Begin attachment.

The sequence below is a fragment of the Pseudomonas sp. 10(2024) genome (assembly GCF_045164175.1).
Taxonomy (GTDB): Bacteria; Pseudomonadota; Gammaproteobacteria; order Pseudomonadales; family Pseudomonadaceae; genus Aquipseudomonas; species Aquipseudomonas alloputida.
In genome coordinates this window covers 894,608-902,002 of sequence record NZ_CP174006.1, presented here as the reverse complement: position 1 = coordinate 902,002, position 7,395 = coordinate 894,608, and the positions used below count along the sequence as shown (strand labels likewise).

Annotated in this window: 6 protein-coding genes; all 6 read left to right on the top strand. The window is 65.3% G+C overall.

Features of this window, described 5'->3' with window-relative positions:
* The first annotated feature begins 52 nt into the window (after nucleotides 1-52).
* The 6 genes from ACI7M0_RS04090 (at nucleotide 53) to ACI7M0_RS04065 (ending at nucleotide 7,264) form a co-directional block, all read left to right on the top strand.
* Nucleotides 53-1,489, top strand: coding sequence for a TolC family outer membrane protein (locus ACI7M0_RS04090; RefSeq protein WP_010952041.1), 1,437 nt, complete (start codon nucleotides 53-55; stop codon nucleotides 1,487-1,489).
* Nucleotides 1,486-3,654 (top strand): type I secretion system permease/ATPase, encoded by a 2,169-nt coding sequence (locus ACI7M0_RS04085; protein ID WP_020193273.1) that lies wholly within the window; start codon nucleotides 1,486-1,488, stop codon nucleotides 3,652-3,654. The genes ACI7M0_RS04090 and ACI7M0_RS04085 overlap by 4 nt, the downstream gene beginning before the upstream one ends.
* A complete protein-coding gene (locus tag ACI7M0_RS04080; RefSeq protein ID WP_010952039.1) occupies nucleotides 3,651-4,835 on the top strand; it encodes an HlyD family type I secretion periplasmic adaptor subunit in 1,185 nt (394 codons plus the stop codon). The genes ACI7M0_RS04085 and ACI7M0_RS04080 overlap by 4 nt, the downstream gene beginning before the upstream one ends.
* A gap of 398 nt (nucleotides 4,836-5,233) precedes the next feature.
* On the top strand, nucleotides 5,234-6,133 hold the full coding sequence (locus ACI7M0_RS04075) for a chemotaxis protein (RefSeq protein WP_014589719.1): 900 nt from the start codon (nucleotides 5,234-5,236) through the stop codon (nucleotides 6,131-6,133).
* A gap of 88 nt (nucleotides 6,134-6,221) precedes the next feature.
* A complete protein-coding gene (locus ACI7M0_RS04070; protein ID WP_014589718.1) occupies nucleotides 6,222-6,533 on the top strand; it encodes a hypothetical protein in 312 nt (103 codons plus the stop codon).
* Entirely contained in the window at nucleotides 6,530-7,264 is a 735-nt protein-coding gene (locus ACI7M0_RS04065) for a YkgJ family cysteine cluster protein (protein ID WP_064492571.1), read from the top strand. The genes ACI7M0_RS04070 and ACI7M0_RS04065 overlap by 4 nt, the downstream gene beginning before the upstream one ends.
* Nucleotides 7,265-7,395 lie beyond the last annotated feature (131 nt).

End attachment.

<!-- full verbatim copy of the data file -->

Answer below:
The sequence below is a fragment of the Pseudomonas sp. 10(2024) genome (assembly GCF_045164175.1).
Taxonomy (GTDB): Bacteria; Pseudomonadota; Gammaproteobacteria; order Pseudomonadales; family Pseudomonadaceae; genus Aquipseudomonas; species Aquipseudomonas alloputida.
In genome coordinates this window covers 894,608-902,002 of sequence record NZ_CP174006.1, presented here as the reverse complement: position 1 = coordinate 902,002, position 7,395 = coordinate 894,608, and the positions used below count along the sequence as shown (strand labels likewise).

Annotated in this window: 6 protein-coding genes; all 6 read left to right on the top strand. The window is 65.3% G+C overall.

Features of this window, described 5'->3' with window-relative positions:
* The first annotated feature begins 52 nt into the window (after nucleotides 1-52).
* The 6 genes from ACI7M0_RS04090 (at nucleotide 53) to ACI7M0_RS04065 (ending at nucleotide 7,264) form a co-directional block, all read left to right on the top strand.
* Nucleotides 53-1,489, top strand: coding sequence for a TolC family outer membrane protein (locus ACI7M0_RS04090; RefSeq protein WP_010952041.1), 1,437 nt, complete (start codon nucleotides 53-55; stop codon nucleotides 1,487-1,489).
* Nucleotides 1,486-3,654 (top strand): type I secretion system permease/ATPase, encoded by a 2,169-nt coding sequence (locus ACI7M0_RS04085; protein ID WP_020193273.1) that lies wholly within the window; start codon nucleotides 1,486-1,488, stop codon nucleotides 3,652-3,654. The genes ACI7M0_RS04090 and ACI7M0_RS04085 overlap by 4 nt, the downstream gene beginning before the upstream one ends.
* A complete protein-coding gene (locus tag ACI7M0_RS04080; RefSeq protein ID WP_010952039.1) occupies nucleotides 3,651-4,835 on the top strand; it encodes an HlyD family type I secretion periplasmic adaptor subunit in 1,185 nt (394 codons plus the stop codon). The genes ACI7M0_RS04085 and ACI7M0_RS04080 overlap by 4 nt, the downstream gene beginning before the upstream one ends.
* A gap of 398 nt (nucleotides 4,836-5,233) precedes the next feature.
* On the top strand, nucleotides 5,234-6,133 hold the full coding sequence (locus ACI7M0_RS04075) for a chemotaxis protein (RefSeq protein WP_014589719.1): 900 nt from the start codon (nucleotides 5,234-5,236) through the stop codon (nucleotides 6,131-6,133).
* A gap of 88 nt (nucleotides 6,134-6,221) precedes the next feature.
* A complete protein-coding gene (locus ACI7M0_RS04070; protein ID WP_014589718.1) occupies nucleotides 6,222-6,533 on the top strand; it encodes a hypothetical protein in 312 nt (103 codons plus the stop codon).
* Entirely contained in the window at nucleotides 6,530-7,264 is a 735-nt protein-coding gene (locus ACI7M0_RS04065) for a YkgJ family cysteine cluster protein (protein ID WP_064492571.1), read from the top strand. The genes ACI7M0_RS04070 and ACI7M0_RS04065 overlap by 4 nt, the downstream gene beginning before the upstream one ends.
* Nucleotides 7,265-7,395 lie beyond the last annotated feature (131 nt).